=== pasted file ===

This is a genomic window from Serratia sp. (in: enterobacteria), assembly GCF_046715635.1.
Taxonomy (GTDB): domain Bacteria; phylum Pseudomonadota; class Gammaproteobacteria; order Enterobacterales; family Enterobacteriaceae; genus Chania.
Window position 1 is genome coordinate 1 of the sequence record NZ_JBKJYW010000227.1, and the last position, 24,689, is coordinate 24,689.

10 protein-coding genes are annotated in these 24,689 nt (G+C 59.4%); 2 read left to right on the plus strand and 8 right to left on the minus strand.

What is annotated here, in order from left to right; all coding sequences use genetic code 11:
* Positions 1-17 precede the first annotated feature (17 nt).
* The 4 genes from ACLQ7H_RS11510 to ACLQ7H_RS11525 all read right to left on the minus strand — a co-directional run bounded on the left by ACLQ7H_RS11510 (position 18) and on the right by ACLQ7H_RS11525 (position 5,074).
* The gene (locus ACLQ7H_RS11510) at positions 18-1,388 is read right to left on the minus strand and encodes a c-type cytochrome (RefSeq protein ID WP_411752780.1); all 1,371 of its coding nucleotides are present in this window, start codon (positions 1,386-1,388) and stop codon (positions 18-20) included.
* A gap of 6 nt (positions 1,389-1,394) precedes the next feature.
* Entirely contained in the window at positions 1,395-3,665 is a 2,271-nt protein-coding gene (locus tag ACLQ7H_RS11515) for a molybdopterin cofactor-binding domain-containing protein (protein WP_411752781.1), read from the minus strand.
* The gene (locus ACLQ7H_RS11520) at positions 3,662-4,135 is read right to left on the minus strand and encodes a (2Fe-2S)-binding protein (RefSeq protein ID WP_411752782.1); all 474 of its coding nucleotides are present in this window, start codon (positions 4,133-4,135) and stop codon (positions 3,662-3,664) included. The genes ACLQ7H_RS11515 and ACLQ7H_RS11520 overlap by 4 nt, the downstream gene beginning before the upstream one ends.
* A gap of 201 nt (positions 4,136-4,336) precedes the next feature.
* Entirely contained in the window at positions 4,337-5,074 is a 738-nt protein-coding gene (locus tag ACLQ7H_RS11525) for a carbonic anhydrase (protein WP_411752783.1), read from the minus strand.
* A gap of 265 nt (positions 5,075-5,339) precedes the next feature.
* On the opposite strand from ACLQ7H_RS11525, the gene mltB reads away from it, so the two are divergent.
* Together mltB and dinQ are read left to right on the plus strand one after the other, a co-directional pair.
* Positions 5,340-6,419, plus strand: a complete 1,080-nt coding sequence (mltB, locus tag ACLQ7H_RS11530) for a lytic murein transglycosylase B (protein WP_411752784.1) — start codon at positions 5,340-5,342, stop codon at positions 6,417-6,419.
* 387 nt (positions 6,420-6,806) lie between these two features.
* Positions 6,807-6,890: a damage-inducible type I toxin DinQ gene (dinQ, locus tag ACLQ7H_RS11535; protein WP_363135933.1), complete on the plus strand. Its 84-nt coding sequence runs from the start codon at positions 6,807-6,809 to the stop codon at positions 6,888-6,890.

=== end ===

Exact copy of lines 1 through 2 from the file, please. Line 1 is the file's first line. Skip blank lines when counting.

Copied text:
This is a genomic window from Serratia sp. (in: enterobacteria), assembly GCF_046715635.1.
Taxonomy (GTDB): domain Bacteria; phylum Pseudomonadota; class Gammaproteobacteria; order Enterobacterales; family Enterobacteriaceae; genus Chania.